UK plans to create its own NFT as part of new focus on crypto

5 Apr 2022

Image: © Joe Gough/

The UK also plans to help bring ‘certain stablecoins’ into its payments framework to allow crypto service providers to grow in the country.

The UK government has announced plans to issue its own NFT as part of an effort to become a “global hub” in the crypto space.

UK chancellor of the exchequer Rishi Sunak has asked the Royal Mint – the maker of British coins – to create an NFT to be issued “by the summer”.

This was announced by economic secretary to the treasury John Glen yesterday (4 April), who said the decision is an “emblem of the forward-looking approach we are determined to take”. He added that more details would be available “very soon”.

NFTs, or non-fungible tokens, are unique digital files with ownership recorded and verified using blockchain technology. After a surge in interest last year, the NFT market surpassed an estimated $40bn in value.

However, there is evidence to suggest the NFT market is slowing down. Sales at OpenSea, the largest NFT marketplace, reached almost $5bn in January but declined to $2.5bn last month, Reuters reported today (5 March).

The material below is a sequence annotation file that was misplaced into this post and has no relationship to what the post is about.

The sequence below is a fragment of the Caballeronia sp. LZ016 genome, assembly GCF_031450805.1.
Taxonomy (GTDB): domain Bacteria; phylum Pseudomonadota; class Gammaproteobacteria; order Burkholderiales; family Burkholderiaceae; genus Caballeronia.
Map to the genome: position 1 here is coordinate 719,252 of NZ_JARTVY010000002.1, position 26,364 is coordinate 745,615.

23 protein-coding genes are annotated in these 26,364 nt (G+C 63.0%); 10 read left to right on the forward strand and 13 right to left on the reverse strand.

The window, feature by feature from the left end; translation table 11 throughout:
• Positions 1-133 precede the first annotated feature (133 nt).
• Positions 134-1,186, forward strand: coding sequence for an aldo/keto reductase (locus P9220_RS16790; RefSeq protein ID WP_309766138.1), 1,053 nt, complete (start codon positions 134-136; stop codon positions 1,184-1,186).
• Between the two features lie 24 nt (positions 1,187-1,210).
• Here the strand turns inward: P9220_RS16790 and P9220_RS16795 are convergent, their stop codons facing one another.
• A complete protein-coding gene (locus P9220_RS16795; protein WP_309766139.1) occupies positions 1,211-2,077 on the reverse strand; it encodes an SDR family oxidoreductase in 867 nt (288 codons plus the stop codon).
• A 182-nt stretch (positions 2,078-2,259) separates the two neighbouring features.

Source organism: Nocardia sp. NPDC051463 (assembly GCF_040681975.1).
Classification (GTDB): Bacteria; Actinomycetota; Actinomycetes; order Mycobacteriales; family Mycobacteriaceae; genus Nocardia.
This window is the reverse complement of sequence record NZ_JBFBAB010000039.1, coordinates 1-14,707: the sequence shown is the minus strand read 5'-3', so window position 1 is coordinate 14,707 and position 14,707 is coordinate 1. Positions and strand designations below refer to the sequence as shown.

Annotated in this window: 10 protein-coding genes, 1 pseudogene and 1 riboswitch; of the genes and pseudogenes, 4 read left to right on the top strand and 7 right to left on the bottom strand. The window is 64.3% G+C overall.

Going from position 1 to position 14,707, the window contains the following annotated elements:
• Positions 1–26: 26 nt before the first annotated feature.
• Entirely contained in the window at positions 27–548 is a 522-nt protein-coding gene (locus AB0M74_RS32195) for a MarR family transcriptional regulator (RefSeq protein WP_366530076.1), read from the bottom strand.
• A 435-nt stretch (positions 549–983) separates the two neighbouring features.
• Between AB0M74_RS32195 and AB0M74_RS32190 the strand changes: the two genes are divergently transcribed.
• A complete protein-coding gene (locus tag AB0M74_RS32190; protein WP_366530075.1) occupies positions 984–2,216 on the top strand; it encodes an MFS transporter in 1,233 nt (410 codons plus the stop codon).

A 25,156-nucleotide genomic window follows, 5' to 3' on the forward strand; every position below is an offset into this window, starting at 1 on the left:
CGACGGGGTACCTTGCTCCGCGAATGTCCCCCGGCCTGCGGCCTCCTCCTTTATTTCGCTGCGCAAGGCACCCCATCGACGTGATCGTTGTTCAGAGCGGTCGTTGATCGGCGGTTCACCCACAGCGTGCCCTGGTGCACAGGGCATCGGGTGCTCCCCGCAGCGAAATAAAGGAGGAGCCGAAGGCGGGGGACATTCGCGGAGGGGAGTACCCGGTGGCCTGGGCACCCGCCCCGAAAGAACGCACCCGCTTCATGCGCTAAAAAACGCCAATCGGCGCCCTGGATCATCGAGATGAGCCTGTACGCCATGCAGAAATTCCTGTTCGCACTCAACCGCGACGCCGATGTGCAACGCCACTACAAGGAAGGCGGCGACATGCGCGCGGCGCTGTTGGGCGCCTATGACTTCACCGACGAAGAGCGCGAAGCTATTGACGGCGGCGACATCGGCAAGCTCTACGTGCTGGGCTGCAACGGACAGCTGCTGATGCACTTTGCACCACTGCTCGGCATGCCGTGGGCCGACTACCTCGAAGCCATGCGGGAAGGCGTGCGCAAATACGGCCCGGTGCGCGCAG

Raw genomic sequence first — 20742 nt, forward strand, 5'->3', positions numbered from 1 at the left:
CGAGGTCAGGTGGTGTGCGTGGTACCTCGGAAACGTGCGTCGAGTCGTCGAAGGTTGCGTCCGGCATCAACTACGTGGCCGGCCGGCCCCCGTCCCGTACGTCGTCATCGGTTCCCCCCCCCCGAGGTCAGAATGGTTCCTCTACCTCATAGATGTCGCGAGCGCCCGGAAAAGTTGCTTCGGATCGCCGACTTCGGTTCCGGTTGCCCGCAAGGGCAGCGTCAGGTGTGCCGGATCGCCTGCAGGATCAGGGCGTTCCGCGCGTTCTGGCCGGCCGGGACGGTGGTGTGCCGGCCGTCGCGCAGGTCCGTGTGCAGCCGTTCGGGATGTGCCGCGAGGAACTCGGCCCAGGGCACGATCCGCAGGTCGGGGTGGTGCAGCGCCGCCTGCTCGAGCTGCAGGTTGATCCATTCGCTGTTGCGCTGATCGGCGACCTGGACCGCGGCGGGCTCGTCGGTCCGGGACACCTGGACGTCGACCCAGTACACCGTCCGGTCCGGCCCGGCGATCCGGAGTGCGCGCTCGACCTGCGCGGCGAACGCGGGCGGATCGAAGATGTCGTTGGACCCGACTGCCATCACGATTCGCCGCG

Speaking at the Innovate Finance Global Summit, Glen said the decision to create an NFT is part of the UK’s broader plan to “lead the way” in harnessing the power of blockchain and crypto technology.

“If crypto technologies are going to be a big part of the future, then we – the UK – want to be in, and in on the ground floor,” Glen said.

As part of this plan, Glen said the UK will be legislating to bring “certain stablecoins into our payments framework” to allow crypto service providers to grow in the UK.

“We want this country to be a global hub – the very best place in the world to start and scale crypto companies,” Glen said. “If there is one message I want you to leave here today with, it is that the UK is open for business – open for crypto businesses.”

Glen noted there is a large debate surrounding crypto, with some worrying about the carbon emissions the industry produces or the potential use of cryptocurrencies for “illicit activity free from government oversight”.

Cryptocurrencies such as bitcoin had a narrow escape in the European Parliament last month, as MEPs voted to scrap a provision that would have banned, in effect, proof-of-work crypto assets on sustainability grounds.

But MEPs went on to vote in favour of new rules to trace and identify crypto-asset transfers, in a bid to prevent their use in money laundering and other illegal activities.

Meanwhile, NFTs are still attracting global attention. Last week, Visa launched a creator programme to help groups such as artists and musicians scale their businesses through the creation and selling of NFTs. Last month, it was announced that LimeWire is set to return as an NFT marketplace, more than a decade after the file-sharing platform was shut down.

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Leigh Mc Gowran is a journalist with Silicon Republic